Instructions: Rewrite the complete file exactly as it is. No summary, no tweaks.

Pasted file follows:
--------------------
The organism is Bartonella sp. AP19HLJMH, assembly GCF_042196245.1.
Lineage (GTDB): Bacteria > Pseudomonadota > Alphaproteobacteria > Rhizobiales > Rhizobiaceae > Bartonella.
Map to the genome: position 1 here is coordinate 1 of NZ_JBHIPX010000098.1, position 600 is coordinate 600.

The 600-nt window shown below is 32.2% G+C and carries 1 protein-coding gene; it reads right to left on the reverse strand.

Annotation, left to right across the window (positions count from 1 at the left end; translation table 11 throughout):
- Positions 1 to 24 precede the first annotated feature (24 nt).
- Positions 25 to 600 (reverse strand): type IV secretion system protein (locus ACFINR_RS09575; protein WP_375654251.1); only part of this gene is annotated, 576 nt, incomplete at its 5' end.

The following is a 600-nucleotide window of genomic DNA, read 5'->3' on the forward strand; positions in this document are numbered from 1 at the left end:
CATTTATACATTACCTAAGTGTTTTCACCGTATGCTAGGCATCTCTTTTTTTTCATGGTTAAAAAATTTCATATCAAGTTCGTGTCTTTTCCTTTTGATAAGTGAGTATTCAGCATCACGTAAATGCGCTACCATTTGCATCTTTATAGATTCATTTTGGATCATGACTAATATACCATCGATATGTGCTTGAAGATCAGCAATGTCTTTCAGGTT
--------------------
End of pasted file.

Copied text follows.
The organism is Bartonella sp. AP19HLJMH, assembly GCF_042196245.1.
Lineage (GTDB): Bacteria > Pseudomonadota > Alphaproteobacteria > Rhizobiales > Rhizobiaceae > Bartonella.
Map to the genome: position 1 here is coordinate 1 of NZ_JBHIPX010000098.1, position 600 is coordinate 600.

The 600-nt window shown below is 32.2% G+C and carries 1 protein-coding gene; it reads right to left on the reverse strand.

Annotation, left to right across the window (positions count from 1 at the left end; translation table 11 throughout):
- Positions 1 to 24 precede the first annotated feature (24 nt).
- Positions 25 to 600 (reverse strand): type IV secretion system protein (locus ACFINR_RS09575; protein WP_375654251.1); only part of this gene is annotated, 576 nt, incomplete at its 5' end.

The following is a 600-nucleotide window of genomic DNA, read 5'->3' on the forward strand; positions in this document are numbered from 1 at the left end:
CATTTATACATTACCTAAGTGTTTTCACCGTATGCTAGGCATCTCTTTTTTTTCATGGTTAAAAAATTTCATATCAAGTTCGTGTCTTTTCCTTTTGATAAGTGAGTATTCAGCATCACGTAAATGCGCTACCATTTGCATCTTTATAGATTCATTTTGGATCATGACTAATATACCATCGATATGTGCTTGAAGATCAGCAATGTCTTTCAGGTT